Dr. Michael Collins, Naval Research Laboratory scientist and bird watcher, has published an article titled "Putative audio recordings of the Ivory-billed Woodpecker (Campephilus principalis)" which appears in the March issue of the Journal of the Acoustical Society of America. The audio recordings were captured in two videos of birds with characteristics consistent with the Ivory-billed Woodpecker. This footage was obtained near the Pearl River in Louisiana, where there is a history of unconfirmed reports of this species. During five years of fieldwork, Collins had ten sightings and also heard the characteristic "kent" calls of this species on two occasions. Scientists working independently in three states have now published articles that report multiple sightings of and various forms of evidence for this elusive species, which is extremely difficult to observe and photograph due to its rarity, wariness, and tendency to roam over wide areas in remote swamp habitat. The two previous articles present findings from Arkansas [Fitzpatrick et al., Science (2005)] and Florida [Hill et al., Avian Conservation and Ecology (2006)].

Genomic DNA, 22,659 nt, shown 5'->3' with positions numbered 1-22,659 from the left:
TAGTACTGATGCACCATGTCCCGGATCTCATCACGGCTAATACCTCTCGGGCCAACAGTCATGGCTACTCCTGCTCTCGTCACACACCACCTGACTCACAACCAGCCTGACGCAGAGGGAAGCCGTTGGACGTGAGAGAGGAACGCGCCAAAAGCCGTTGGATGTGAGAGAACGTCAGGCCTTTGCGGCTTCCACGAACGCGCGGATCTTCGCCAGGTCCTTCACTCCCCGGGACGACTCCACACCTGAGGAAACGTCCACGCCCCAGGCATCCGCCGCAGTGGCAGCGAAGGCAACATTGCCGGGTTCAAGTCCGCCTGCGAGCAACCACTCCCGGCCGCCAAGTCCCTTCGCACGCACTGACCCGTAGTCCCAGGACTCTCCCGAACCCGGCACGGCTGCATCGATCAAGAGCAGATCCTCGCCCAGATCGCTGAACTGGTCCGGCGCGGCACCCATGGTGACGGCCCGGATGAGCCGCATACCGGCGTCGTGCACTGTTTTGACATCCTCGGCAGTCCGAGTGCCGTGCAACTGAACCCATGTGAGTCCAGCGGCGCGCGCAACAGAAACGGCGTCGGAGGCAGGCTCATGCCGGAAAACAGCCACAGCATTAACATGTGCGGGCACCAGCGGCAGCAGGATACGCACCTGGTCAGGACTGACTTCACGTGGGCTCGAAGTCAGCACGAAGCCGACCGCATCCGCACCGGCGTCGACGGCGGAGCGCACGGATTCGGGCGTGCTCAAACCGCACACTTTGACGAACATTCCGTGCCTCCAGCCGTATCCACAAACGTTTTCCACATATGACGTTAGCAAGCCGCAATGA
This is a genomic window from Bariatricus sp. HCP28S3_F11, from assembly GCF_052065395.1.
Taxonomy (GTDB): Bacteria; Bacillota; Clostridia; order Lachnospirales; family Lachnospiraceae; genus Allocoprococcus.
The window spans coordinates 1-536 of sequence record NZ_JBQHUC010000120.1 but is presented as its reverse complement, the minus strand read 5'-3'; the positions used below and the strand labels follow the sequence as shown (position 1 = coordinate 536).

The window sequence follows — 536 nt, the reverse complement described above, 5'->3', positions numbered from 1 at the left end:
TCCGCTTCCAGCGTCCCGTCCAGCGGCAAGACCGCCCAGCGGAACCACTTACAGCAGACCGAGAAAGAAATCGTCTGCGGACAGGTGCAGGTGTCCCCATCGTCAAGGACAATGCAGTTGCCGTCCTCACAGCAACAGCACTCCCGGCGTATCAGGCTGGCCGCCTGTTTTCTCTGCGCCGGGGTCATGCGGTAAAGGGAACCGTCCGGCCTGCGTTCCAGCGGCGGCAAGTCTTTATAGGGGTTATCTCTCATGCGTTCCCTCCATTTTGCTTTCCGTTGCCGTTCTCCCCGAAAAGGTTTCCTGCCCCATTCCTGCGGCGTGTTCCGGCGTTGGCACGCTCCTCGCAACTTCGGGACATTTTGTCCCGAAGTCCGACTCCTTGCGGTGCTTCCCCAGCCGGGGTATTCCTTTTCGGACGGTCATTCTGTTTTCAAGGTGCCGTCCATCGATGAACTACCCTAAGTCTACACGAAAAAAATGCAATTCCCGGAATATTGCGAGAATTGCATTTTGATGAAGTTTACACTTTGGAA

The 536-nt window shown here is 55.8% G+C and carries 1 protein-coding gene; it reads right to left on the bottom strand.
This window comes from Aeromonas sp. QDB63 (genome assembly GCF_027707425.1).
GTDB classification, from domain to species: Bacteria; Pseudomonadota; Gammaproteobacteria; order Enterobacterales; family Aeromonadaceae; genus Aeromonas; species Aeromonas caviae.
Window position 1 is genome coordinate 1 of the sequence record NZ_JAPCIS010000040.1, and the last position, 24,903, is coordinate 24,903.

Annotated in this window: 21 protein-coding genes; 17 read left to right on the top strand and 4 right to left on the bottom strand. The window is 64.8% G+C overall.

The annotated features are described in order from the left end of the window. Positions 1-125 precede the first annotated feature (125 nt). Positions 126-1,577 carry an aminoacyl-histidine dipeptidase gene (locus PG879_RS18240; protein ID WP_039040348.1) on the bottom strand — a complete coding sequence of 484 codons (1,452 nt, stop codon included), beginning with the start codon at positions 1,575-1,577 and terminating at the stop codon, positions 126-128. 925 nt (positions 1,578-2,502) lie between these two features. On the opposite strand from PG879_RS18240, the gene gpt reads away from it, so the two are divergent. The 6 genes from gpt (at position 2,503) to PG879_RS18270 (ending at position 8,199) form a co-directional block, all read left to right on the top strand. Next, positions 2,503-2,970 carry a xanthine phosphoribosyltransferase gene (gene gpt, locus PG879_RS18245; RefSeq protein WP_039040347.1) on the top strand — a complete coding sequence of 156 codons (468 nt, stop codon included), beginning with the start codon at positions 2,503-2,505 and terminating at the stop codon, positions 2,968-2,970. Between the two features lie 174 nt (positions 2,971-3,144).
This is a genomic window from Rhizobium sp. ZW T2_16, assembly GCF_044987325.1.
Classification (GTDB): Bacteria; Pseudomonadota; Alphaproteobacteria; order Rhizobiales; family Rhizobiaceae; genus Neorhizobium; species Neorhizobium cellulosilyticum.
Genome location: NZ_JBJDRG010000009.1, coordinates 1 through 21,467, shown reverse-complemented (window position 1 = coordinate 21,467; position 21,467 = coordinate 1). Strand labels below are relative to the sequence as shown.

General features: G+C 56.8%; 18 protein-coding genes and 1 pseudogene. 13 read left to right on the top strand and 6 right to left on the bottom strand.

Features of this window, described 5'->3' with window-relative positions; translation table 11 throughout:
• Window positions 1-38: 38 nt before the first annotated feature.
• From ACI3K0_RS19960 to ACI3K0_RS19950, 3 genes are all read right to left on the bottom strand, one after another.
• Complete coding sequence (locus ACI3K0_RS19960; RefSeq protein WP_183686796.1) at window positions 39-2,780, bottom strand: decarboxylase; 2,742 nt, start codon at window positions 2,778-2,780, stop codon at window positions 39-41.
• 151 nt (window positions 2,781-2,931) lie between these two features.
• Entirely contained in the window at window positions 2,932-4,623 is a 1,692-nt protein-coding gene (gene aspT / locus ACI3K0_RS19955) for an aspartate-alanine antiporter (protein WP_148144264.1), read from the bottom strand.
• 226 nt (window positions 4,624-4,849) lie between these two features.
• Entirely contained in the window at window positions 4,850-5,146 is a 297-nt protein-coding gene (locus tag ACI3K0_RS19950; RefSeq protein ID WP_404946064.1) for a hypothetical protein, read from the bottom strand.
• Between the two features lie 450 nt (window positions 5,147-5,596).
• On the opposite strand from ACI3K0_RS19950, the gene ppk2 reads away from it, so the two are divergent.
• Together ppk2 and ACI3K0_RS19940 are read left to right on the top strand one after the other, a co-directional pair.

During two encounters with an Ivory-billed Woodpecker, Collins heard high-pitched calls that seem to match the description of an alarm call that was reported by James Tanner in the 1930s but was never recorded. On both occasions, the calls came from the direction of the bird and began at a moment when the bird was alarmed. Several of these calls were captured in the first video, which received a positive assessment from an independent expert, Julie Zickefoose, whose paintings of Ivory-billed Woodpeckers have appeared on the covers of a leading ornithology journal and the leading contemporary text on this species. According to Zickefoose, the large woodpecker in the video has a large crest, large bill, long neck, and rared-back posture consistent with an Ivory-billed Woodepecker, and it has ponderous and heavy flaps
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Naval Research Laboratory